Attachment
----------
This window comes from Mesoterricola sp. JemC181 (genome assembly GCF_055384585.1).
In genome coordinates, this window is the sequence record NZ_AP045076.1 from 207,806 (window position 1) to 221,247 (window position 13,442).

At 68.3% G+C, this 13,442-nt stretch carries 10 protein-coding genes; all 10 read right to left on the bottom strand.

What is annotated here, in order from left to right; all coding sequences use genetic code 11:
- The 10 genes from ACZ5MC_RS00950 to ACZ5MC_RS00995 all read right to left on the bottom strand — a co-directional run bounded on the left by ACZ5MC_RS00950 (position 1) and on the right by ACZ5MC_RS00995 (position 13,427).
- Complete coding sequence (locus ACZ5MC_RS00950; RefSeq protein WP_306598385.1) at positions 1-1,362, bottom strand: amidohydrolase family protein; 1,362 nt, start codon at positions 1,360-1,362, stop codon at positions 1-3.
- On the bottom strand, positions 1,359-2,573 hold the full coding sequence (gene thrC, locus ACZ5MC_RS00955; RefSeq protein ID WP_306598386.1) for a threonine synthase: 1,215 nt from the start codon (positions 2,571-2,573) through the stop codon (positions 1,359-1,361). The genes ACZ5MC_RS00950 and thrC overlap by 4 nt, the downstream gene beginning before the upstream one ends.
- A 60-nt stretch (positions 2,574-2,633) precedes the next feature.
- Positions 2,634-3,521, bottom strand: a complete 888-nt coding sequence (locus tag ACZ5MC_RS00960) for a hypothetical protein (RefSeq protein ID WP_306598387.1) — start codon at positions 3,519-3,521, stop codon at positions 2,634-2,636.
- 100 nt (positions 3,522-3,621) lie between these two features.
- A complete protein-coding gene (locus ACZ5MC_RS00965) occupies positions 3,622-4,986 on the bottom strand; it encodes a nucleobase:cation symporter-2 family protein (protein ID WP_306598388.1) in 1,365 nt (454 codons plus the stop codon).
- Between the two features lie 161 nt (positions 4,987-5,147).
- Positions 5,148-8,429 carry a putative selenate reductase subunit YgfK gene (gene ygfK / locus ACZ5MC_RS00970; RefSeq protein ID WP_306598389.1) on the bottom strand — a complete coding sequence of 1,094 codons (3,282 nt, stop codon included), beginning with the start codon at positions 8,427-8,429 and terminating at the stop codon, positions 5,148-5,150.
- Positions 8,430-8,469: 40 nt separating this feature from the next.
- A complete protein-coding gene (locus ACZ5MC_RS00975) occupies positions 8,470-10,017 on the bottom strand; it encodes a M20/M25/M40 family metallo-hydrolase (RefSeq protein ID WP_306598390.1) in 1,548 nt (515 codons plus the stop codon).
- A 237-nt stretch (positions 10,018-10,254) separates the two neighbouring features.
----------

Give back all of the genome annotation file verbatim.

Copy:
This window comes from Mesoterricola sp. JemC181 (genome assembly GCF_055384585.1).
In genome coordinates, this window is the sequence record NZ_AP045076.1 from 207,806 (window position 1) to 221,247 (window position 13,442).

At 68.3% G+C, this 13,442-nt stretch carries 10 protein-coding genes; all 10 read right to left on the bottom strand.

What is annotated here, in order from left to right; all coding sequences use genetic code 11:
- The 10 genes from ACZ5MC_RS00950 to ACZ5MC_RS00995 all read right to left on the bottom strand — a co-directional run bounded on the left by ACZ5MC_RS00950 (position 1) and on the right by ACZ5MC_RS00995 (position 13,427).
- Complete coding sequence (locus ACZ5MC_RS00950; RefSeq protein WP_306598385.1) at positions 1-1,362, bottom strand: amidohydrolase family protein; 1,362 nt, start codon at positions 1,360-1,362, stop codon at positions 1-3.
- On the bottom strand, positions 1,359-2,573 hold the full coding sequence (gene thrC, locus ACZ5MC_RS00955; RefSeq protein ID WP_306598386.1) for a threonine synthase: 1,215 nt from the start codon (positions 2,571-2,573) through the stop codon (positions 1,359-1,361). The genes ACZ5MC_RS00950 and thrC overlap by 4 nt, the downstream gene beginning before the upstream one ends.
- A 60-nt stretch (positions 2,574-2,633) precedes the next feature.
- Positions 2,634-3,521, bottom strand: a complete 888-nt coding sequence (locus tag ACZ5MC_RS00960) for a hypothetical protein (RefSeq protein ID WP_306598387.1) — start codon at positions 3,519-3,521, stop codon at positions 2,634-2,636.
- 100 nt (positions 3,522-3,621) lie between these two features.
- A complete protein-coding gene (locus ACZ5MC_RS00965) occupies positions 3,622-4,986 on the bottom strand; it encodes a nucleobase:cation symporter-2 family protein (protein ID WP_306598388.1) in 1,365 nt (454 codons plus the stop codon).
- Between the two features lie 161 nt (positions 4,987-5,147).
- Positions 5,148-8,429 carry a putative selenate reductase subunit YgfK gene (gene ygfK / locus ACZ5MC_RS00970; RefSeq protein ID WP_306598389.1) on the bottom strand — a complete coding sequence of 1,094 codons (3,282 nt, stop codon included), beginning with the start codon at positions 8,427-8,429 and terminating at the stop codon, positions 5,148-5,150.
- Positions 8,430-8,469: 40 nt separating this feature from the next.
- A complete protein-coding gene (locus ACZ5MC_RS00975) occupies positions 8,470-10,017 on the bottom strand; it encodes a M20/M25/M40 family metallo-hydrolase (RefSeq protein ID WP_306598390.1) in 1,548 nt (515 codons plus the stop codon).
- A 237-nt stretch (positions 10,018-10,254) separates the two neighbouring features.